And then… there is the 2020 American Community Survey. Due to COVID-19 the response rates to the ACS were one-third lower than normal. As such, the sample is not large or reliable enough to publish the 1-year estimate data, which is typically released in September. Instead, the Census will publish a smaller series of experimental tables for a more limited range of geographies at the end of November 2021. There is still no news regarding what will happen with the 5-year estimate series that is typically released in December.

Needless to say, there’s no shortage of uncertainty regarding census data in 2020.

Tables in 2010 Summary File 1 that Would Have Less Geographic Detail in 2020 (Proposed)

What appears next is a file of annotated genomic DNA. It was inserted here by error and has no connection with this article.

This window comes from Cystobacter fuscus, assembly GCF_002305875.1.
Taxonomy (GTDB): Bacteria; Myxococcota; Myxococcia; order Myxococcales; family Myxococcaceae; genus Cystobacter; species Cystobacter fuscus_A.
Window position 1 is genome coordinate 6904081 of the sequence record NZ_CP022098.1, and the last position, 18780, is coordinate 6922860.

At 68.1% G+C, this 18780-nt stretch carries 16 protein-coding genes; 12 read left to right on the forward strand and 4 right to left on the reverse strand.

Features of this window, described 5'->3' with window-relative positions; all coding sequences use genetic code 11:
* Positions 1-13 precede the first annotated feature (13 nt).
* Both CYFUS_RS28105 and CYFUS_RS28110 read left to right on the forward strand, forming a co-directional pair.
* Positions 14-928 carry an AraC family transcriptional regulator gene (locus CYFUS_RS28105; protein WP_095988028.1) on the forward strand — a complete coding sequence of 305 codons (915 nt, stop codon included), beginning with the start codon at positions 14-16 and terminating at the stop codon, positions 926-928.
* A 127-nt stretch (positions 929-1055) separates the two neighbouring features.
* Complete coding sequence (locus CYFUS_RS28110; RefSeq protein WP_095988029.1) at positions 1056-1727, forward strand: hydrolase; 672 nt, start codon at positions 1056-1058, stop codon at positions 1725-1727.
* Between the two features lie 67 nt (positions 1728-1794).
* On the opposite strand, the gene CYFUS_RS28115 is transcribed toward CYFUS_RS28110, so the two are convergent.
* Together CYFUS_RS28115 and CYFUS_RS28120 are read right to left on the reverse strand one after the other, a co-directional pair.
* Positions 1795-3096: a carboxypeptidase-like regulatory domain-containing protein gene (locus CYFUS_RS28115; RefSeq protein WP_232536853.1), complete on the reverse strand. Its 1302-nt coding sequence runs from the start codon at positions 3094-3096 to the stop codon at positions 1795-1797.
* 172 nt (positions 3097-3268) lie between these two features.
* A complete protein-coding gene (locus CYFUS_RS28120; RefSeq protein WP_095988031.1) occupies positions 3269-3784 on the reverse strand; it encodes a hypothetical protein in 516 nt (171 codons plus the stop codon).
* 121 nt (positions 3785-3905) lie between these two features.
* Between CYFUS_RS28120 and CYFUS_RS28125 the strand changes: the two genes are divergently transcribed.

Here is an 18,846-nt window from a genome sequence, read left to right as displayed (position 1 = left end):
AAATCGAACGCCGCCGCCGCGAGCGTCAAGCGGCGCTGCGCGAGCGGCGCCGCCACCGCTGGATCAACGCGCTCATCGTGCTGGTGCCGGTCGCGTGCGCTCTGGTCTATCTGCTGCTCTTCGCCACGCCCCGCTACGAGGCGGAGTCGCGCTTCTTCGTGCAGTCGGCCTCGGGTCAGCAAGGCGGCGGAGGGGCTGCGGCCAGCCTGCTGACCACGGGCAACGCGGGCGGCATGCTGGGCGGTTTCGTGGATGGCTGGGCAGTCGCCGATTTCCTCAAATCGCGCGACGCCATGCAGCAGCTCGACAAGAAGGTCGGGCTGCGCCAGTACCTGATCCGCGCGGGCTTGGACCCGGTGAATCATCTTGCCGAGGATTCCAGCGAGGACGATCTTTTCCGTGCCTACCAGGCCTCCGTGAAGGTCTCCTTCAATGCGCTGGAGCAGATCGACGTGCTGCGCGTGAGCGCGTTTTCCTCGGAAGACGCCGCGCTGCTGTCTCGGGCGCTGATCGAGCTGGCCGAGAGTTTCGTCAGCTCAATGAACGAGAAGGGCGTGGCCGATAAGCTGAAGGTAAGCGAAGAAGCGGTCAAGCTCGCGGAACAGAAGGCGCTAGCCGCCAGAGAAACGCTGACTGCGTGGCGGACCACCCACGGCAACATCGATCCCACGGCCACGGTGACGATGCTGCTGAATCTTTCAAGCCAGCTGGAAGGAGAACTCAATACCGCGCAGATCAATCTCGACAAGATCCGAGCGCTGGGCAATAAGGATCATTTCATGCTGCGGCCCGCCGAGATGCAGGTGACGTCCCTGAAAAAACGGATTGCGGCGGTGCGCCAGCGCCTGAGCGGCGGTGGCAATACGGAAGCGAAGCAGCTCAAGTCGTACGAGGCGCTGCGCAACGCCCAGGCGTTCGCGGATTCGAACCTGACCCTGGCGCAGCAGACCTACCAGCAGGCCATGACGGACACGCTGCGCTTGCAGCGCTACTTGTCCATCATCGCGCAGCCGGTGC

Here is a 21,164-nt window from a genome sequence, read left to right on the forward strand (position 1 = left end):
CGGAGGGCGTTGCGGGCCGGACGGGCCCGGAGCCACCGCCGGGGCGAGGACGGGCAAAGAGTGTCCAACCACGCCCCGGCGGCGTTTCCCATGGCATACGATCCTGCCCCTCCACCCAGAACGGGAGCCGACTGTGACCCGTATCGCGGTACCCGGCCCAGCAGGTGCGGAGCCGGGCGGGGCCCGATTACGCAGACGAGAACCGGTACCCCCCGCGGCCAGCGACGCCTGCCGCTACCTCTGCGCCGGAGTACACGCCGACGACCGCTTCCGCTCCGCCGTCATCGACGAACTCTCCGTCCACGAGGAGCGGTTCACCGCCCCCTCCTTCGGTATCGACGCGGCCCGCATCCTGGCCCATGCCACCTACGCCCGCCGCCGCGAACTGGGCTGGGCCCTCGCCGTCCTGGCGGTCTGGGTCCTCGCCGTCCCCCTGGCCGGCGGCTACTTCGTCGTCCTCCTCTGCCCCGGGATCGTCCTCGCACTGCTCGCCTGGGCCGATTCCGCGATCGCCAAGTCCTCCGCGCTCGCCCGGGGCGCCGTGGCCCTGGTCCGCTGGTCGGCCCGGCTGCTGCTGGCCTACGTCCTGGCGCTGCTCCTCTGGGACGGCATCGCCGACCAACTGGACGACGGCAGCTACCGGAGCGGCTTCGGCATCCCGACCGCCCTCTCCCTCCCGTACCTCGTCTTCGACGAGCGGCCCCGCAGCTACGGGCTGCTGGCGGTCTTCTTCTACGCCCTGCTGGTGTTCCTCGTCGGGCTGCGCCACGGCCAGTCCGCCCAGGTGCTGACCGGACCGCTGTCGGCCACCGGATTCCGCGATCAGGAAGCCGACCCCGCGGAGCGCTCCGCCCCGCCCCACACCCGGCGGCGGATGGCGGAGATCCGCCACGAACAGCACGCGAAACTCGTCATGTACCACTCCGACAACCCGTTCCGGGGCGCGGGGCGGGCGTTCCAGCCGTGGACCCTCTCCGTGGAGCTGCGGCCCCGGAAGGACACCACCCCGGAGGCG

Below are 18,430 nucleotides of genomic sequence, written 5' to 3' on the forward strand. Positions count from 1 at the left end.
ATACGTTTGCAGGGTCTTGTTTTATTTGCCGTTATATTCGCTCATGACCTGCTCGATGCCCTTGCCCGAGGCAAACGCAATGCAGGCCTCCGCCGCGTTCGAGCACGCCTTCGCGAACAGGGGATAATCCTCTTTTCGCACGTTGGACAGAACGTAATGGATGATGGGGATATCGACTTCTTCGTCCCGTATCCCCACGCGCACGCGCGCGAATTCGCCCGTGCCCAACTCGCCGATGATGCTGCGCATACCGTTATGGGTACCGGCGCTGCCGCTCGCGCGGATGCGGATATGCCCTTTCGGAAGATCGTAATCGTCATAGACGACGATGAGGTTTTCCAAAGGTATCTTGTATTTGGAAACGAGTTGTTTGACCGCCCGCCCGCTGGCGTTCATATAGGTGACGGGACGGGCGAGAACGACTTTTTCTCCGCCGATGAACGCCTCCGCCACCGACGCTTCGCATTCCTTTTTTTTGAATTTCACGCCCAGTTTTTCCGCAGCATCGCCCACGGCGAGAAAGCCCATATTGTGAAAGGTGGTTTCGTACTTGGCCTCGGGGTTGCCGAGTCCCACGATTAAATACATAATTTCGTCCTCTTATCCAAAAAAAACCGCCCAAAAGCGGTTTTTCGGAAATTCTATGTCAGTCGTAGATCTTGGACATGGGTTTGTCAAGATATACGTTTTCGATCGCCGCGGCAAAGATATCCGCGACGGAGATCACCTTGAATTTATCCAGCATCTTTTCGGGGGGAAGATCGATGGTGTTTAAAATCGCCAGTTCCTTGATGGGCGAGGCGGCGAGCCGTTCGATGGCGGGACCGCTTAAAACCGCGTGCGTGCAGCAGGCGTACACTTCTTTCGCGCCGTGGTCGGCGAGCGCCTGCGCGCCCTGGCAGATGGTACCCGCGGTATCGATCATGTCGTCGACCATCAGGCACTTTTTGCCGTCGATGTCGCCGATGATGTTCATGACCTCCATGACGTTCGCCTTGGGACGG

Table NameProposed 2020 Lowest Level of Geography2010 Lowest Level of Geography
Hispanic or Latino Origin of Householder by Race of HouseholderCountyBlock
Household Size by Household Type by Presence of Own ChildrenCountyBlock
Household Type by Age of HouseholderCountyBlock
Households by Presence of People 60 Years and Over by Household TypeCountyBlock
Households by Presence of People 60 Years and Over, Household Size, and Household TypeCountyBlock
Households by Presence of People 75 Years and Over, Household Size, and Household TypeCountyBlock
Household Type by Household SizeCountyBlock
Household Type by Household Size by Race of HouseholderCountyBlock
Relationship by Age for the Population Under 18 YearsCountyBlock
Household Type by Relationship for the Population 65 Years and OverCountyBlock
Household Type by Relationship for the Population 65 Years and Over by RaceCountyBlock
Family Type by Presence and Age of Own ChildrenCountyBlock